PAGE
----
It all started rather innocently when my brother and I planted a few hills of pumpkins for our Halloween carving pleasure and had a bumper crop. So we loaded up a half pickup load of "extra" pumpkins and drove to the nearest grocery store some thirty miles away. Without hesitating, they paid us in cash (what at the time I thought was an obscene amount of money) for the pumpkins and asked us if we would raise more for them next year. We agreed. The following year we planted about twenty hills of pumpkins and the year after that three times the number. By then, we had several people from the neighboring counties who ran roadside stands who were buying our pumpkins. We also expanded into sweet corn and ornamentals like Indian corn and gourds but they never brought in the cash revenue like the pumpkins did.
Growing and selling pumpkins was a lot of work. Spring began with the planting of the seeds into leftover pieces of ground that didn't fit into our father's farm program plan. At first it was done by hand but within four years we had expanded to planting five acres and we did it with the farm planter after all the other rows crops had been planted. The first month or so were spent in the futile job of weeding. Back then before Walkmans were an everyday item, I would strap a battery operated ghetto blaster to my back and my brother and I would head out for the day with a pair of long handled hoes. It was hard work but we never minded too much because we knew that it would be worth it in the fall. Weeding season ended when the vines covered the ground and we could no longer easily walk between the rows. Later on when we had expanded to just around ten acres of pumpkins, we took to spraying and using more conventional tillage equipment but even these didn't eliminate the weeds. Pumpkins are broadleaf plants along with most common weeds and so the chemicals couldn't rid the patch of them. Fortunately, Mother Nature always unleashed her most effective weed control method, frost, in the fall and the weeds would all shrivel up and die before harvest season got under full swing.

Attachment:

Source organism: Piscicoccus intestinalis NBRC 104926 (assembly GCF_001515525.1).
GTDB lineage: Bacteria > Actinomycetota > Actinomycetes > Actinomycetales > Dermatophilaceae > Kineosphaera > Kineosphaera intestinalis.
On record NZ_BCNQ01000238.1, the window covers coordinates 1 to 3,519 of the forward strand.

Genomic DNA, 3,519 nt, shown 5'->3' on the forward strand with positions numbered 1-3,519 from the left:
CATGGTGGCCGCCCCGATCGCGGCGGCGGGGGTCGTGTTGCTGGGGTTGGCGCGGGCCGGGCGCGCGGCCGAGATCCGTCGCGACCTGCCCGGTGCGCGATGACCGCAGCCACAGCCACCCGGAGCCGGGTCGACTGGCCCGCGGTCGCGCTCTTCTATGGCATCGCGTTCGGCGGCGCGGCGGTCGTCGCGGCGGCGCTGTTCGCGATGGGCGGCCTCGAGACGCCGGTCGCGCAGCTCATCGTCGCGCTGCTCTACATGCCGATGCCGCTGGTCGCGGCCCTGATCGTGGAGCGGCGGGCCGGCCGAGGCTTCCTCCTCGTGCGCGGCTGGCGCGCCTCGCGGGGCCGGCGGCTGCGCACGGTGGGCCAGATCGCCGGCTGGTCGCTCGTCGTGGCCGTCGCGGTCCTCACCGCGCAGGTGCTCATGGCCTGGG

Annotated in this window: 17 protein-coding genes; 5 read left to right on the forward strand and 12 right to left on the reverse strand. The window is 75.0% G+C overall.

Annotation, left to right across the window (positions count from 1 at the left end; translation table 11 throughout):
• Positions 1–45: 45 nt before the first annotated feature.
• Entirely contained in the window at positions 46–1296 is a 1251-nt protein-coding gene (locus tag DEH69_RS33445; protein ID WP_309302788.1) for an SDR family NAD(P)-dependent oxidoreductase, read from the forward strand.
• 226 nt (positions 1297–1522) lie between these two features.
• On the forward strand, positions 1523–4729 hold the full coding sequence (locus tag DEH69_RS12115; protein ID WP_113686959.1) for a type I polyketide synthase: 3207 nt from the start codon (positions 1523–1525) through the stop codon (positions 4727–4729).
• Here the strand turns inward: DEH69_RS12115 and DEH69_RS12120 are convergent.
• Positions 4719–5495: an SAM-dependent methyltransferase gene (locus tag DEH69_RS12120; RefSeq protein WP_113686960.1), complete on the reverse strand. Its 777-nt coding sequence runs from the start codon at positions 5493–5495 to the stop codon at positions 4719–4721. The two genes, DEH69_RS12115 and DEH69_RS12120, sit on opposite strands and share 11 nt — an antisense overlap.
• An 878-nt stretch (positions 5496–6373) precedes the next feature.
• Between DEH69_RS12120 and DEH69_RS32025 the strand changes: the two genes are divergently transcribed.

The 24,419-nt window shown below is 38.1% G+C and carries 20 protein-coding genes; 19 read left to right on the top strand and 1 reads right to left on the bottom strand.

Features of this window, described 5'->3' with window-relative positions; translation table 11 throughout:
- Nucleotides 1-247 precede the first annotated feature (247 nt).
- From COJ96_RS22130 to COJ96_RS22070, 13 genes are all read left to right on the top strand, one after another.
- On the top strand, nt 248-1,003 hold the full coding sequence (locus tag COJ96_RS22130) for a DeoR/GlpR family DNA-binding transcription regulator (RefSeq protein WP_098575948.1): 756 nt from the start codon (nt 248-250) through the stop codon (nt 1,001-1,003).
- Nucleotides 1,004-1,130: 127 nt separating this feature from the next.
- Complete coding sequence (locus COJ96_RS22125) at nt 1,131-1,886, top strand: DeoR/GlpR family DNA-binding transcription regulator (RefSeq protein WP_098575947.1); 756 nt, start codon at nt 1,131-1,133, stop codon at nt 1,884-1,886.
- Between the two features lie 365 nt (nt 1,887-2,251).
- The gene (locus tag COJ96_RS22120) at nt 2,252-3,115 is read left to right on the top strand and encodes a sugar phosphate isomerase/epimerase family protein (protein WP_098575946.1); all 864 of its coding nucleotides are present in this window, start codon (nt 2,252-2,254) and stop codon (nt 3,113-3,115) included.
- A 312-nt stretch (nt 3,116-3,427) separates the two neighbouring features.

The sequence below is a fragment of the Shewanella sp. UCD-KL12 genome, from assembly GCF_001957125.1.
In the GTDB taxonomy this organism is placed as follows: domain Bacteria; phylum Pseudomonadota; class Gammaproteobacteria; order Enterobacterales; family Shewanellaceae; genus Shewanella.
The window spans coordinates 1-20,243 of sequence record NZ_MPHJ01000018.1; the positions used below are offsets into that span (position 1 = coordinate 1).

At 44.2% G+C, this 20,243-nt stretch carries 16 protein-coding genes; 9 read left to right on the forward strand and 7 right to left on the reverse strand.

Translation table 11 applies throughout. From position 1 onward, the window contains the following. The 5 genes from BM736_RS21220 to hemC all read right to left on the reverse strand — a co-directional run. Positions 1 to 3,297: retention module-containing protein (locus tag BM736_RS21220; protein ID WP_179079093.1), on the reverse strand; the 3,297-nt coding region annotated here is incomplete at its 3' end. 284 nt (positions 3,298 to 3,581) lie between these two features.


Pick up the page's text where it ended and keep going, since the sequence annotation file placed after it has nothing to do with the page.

In the early days, harvest time meant picking the pumpkins, cleaning them off with a garden hose and burlap sacks and taking them into town. But as we got bigger and known for our quality pumpkins, buyers were driving to us. We would usually head out the afternoon before a vendor arrived and would windrow pumpkins. I would take a twenty-foot swath on one side and my brother the same amount on the other and we would pick all good pumpkins and pile them in a heaped row in the middle. We would continue down through the patch until we had enough to fill whatever trailer the buyer would bring. So when the buyer arrived the next day, all they would have to do is drive down along the windrow of pumpkins as they were loaded. Unlike the early days, we changed our pricing structure so that are pumpkins were priced by the pound and not each. We charged one price for cleaned pumpkins and another for as they were straight out of the field. Most people took them straight out of the field and as with all customers, my brother and I offered our services for loading up the pumpkins included in the price. Towards the end of our ten year business, we were selling pumpkins by the semi load which was way more than two kids could get ready for after getting home from school and doing all our homework. We made deals with local clubs at school looking to raise money for trips or uniforms, etc. We would give them a couple hundred dollars if a certain number of kids would show up after school and help windrow pumpkins for several hours or another amount of money if they helped load a semi. It was cheaper than hiring grownup individuals and the school clubs were always thankful for the money.